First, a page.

Thursday, May 28, 2015

All Private parking when out in public?

One of the drawbacks of being a reporter-type person is having to venture into neighborhoods where I’m not familiar with the local quirks.
Are these worth potential $130 penalty in Wilmette?

Which always has me wondering if I’m going to inadvertently park the automobile in a spot considered private by the locals; and wind up having the vehicle either towed away or booted.

NOT EXACTLY SOMETHING I want to have to explain to an editor as to why I’m not going to make a deadline. I still remember a time some several decades ago when I got into a fender-bender collision while on assignment with the now-defunct City News Bureau of Chicago.

My managing editor definitely held it against me for some time thereafter. How long would the grudge have lasted if my car had been impounded?

Because some people seem to think they can view space around their property as somehow sacred. Or if they’re out to get a neighboring business and follow the letter of the law in taking down any cars belonging to that business’ patrons IF they happen to venture into parking on their own property.

That seems to be the case in north suburban Wilmette (a place I must confess I haven’t set foot in for more than two decades).

THE WILMETTE LIFE newspaper reported how there have been several incidents in recent weeks of people who wanted ice cream from a Dairy Queen franchise and parked their cars in a nearby lot.

But the lot was part of the property of a neighboring strip mall, and the property owners have hired a company to keep a vigil on who parks in the lot and where they go.

The newspaper reported that the company admits it can have someone’s car booted within five seconds of noticing that the owner is engaging in business anywhere except the strip mall proper.

There even have been instances where someone who had business within the strip mall then decided to walk over next door to the Dairy Queen to get some ice cream before leaving the area.

THAT WAS ENOUGH to get them a boot that the company will only remove if paid $130 in cash (or $140, if charged on a credit card).

I’d like to think this is some sort of isolated incident – perhaps an example of a North Shore quirk that real people living in the rest of metro Chicago could never engage in.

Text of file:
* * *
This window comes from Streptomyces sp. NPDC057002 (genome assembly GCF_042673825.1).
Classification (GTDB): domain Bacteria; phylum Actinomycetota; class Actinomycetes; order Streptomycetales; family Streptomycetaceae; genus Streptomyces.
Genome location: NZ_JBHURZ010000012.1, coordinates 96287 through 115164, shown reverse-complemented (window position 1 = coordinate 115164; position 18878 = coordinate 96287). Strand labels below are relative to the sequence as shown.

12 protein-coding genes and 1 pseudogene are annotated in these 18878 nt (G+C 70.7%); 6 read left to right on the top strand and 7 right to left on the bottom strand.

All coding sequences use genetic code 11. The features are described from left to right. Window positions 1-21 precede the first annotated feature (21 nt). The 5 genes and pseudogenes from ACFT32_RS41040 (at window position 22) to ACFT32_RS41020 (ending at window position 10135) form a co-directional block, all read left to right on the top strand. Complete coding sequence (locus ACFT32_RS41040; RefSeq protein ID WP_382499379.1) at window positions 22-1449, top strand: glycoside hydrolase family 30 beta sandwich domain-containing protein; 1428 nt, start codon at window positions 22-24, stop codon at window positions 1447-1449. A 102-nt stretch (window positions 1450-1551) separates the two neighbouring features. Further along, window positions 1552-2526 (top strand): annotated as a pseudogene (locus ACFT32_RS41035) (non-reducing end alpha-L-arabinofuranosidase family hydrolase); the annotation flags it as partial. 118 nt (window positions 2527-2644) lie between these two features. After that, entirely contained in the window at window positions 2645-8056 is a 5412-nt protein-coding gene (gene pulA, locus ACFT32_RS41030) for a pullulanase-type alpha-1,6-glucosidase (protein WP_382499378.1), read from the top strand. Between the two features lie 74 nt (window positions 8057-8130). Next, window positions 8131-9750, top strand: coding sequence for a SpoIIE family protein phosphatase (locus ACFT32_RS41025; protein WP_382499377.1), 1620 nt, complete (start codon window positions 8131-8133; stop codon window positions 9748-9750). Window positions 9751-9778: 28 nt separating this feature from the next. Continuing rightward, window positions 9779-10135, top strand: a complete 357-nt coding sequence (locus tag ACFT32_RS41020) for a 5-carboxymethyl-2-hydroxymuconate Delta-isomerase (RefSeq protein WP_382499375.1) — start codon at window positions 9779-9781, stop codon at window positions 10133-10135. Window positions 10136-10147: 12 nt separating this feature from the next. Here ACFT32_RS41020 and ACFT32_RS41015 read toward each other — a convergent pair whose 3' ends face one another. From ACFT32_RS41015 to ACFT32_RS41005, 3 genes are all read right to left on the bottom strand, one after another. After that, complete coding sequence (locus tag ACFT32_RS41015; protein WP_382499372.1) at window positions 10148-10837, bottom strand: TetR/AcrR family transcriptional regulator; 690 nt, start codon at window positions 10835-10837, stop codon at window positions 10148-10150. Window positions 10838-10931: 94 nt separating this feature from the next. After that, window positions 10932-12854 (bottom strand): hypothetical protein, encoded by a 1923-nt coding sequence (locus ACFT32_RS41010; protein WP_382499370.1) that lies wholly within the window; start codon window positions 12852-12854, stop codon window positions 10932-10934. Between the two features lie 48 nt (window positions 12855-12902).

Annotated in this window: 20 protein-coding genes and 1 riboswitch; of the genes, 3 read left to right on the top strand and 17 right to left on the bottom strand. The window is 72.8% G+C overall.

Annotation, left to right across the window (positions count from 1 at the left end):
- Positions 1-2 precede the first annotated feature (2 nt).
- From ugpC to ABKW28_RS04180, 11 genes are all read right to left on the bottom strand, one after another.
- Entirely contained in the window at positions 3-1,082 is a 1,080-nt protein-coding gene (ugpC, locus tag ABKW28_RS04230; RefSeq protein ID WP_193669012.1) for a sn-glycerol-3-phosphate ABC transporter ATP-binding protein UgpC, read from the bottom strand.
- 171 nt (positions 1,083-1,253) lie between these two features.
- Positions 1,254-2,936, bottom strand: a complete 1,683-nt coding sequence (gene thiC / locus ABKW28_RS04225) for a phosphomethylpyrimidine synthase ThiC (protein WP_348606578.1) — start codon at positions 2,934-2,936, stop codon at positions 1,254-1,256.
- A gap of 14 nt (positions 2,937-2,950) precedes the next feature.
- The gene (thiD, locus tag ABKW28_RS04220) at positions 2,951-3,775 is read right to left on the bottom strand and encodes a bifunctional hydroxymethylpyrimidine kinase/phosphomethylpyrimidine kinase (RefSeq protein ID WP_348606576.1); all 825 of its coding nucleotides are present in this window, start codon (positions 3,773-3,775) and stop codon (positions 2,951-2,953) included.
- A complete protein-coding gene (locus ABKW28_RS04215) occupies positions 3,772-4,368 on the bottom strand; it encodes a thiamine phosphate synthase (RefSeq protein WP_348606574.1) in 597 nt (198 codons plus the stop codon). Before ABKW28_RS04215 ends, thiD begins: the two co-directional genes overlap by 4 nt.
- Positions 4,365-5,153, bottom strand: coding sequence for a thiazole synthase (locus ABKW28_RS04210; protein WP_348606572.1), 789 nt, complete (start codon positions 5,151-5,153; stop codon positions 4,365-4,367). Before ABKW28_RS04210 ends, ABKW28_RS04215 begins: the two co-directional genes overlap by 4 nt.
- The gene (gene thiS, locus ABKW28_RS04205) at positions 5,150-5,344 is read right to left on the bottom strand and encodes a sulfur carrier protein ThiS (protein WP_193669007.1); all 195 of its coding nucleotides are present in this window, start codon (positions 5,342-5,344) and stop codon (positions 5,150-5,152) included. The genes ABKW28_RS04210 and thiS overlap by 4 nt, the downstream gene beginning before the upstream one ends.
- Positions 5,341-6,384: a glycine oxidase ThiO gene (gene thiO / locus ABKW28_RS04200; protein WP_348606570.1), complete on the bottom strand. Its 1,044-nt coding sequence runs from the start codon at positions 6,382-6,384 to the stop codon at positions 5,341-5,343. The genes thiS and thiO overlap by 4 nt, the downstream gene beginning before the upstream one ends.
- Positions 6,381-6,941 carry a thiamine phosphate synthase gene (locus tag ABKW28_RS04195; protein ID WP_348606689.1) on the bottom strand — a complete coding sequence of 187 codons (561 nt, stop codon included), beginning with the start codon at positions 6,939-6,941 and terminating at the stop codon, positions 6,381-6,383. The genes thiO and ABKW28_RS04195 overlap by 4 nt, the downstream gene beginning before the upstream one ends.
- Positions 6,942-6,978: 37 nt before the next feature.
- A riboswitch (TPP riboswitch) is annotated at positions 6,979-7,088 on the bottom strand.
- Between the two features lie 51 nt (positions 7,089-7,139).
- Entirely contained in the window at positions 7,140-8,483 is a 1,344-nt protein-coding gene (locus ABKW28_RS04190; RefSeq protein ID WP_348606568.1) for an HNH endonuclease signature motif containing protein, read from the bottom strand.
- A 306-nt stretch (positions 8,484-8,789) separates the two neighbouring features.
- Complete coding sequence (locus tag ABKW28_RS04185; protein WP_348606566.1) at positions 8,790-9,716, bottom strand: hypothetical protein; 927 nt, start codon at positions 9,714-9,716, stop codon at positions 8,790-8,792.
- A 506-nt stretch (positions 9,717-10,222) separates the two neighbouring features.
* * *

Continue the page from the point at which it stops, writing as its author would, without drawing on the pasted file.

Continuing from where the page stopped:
Sadly enough, it isn’t.

I happen to know of a Mexican restaurant in suburban Lansing whose property is directly adjacent to a strip mall with a large parking lot – compared to the four parking spaces that are within the restaurant’s plot of land.

BUT I ALSO know of a convenience store owner within the strip mall who watches the parking – convinced it is meant exclusively for the people who venture into his store to pick up a pack of cigarettes or whatever other puny purchase they need to make at that moment.

I remember once venturing into that restaurant; only to be warned by the cashier that I had to move my car in order to eat there – or else the neighbor would have my car towed.

It would seem that this Wilmette Dairy Queen franchise is in a similar predicament. For the Wilmette Life reported that the ice cream shop has taken to posting signs warning their customers that their cars will be booted if they venture too far away from the place where they purchase their soft-serve cones.

All of which has me hoping I don’t have to venture into Wilmette for newsgathering purposes anytime soon. Because if my car got booted and I had to explain to an editor why there’d be a delay in copy, I’m pretty sure that a promise of a Blizzard would not be enough to calm him down.


1 comment:

Mimi said...

Parking in Chicago is also a tremendous challenge. Long streets void of automobiles prohibit parking unless your car has a sticker for the Zone. The small (1/2 block) streets leading to the alleys are ruled by parking meters as are the main streets. I do not understand zoned parking. If residents feel other taxpayers are taking "their" spots why not have two hour limits on residential street parking unless one has the Zone sticker. My pet peeve!